Press Release: 08.15.2014

Building Community Ties

McCarthy Celebrates 150 Years of Building by Giving Back to Our Communities

How does a true builder celebrate 150 years of building America? By building, of course, and by giving back to the communities it serves. Under the firm’s Heart Hats community outreach program, more than 400 McCarthy and MC Industrial employees built a total of 150 bikes and wagons in our hometown of St. Louis and shared them with area children’s charities. Nationally, 1,600 employee-owners built more than 300 bicycles and 300 wagons for children in local communities across America. In total, 30 community and healthcare organizations are benefitting from these donations.

“Giving back to and strengthening our local communities is at the heart of what being a community-based builder is all about,” explained McCarthy Chairman and Chief Executive Officer Michael Bolen. “Celebrating our 150th anniversary is more than looking at past successes. This national Heart Hats effort offers an inspirational way to look to the future, brightening the lives of just some of those children who will help our communities grow and thrive going forward.”

McCarthy is one of the oldest American-owned construction companies with offices located throughout the country. Founded as a family-owned business in 1864 during the height of the Civil War, McCarthy is now the nation’s 9th largest domestic general contractor (Engineering News-Record, May 2014) with 2013 revenues exceeding $3 billion. McCarthy has called St. Louis home since McCarthy brothers John W., Charles and Timothy Jr. moved the young company to the city in 1917.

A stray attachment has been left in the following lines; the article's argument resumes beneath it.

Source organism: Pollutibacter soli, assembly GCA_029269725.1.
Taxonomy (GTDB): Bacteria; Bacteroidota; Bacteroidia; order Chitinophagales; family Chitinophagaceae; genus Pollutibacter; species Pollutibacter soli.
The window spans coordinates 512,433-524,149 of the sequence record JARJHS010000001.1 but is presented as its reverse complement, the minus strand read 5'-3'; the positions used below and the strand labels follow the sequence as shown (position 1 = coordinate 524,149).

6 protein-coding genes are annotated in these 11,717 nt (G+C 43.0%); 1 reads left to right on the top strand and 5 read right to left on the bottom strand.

“McCarthy has been part of the fabric of St. Louis since its early beginnings and has been a trusted partner to many of the city's institutions,” said McCarthy Central Division President Scott Wittkop.

Wittkop and MC Industrial President Tom Felton kicked off the St. Louis teambuilding event during the firm’s annual Shareholders Meeting in St. Louis. After building, inspecting and decorating the items, employees conducted “quality control,” riding the bikes and pulling the wagons through an obstacle course before presenting them to children and representatives from the charities attending the event. Helmets and other toys were also donated.

Wittkop also took the opportunity to personally deliver some of the bikes and wagons to St. Louis-area children’s charities in a 1931 International open bed truck restored to resemble the trucks used in McCarthy’s early days. A similar truck is featured on the McCarthy 150th anniversary website. 

“Most wagons are being donated to healthcare facilities where they will be used to transport pediatric patients to make the ride a bit less intimidating than a wheelchair or gurney,” said Wittkop. “It was great to be able to see the faces of the kids and healthcare practitioners who were benefitting from these deliveries.”

McCarthy has a long culture of giving back to the community, annually donating millions of dollars in time, materials and services to charities in St. Louis and across the country.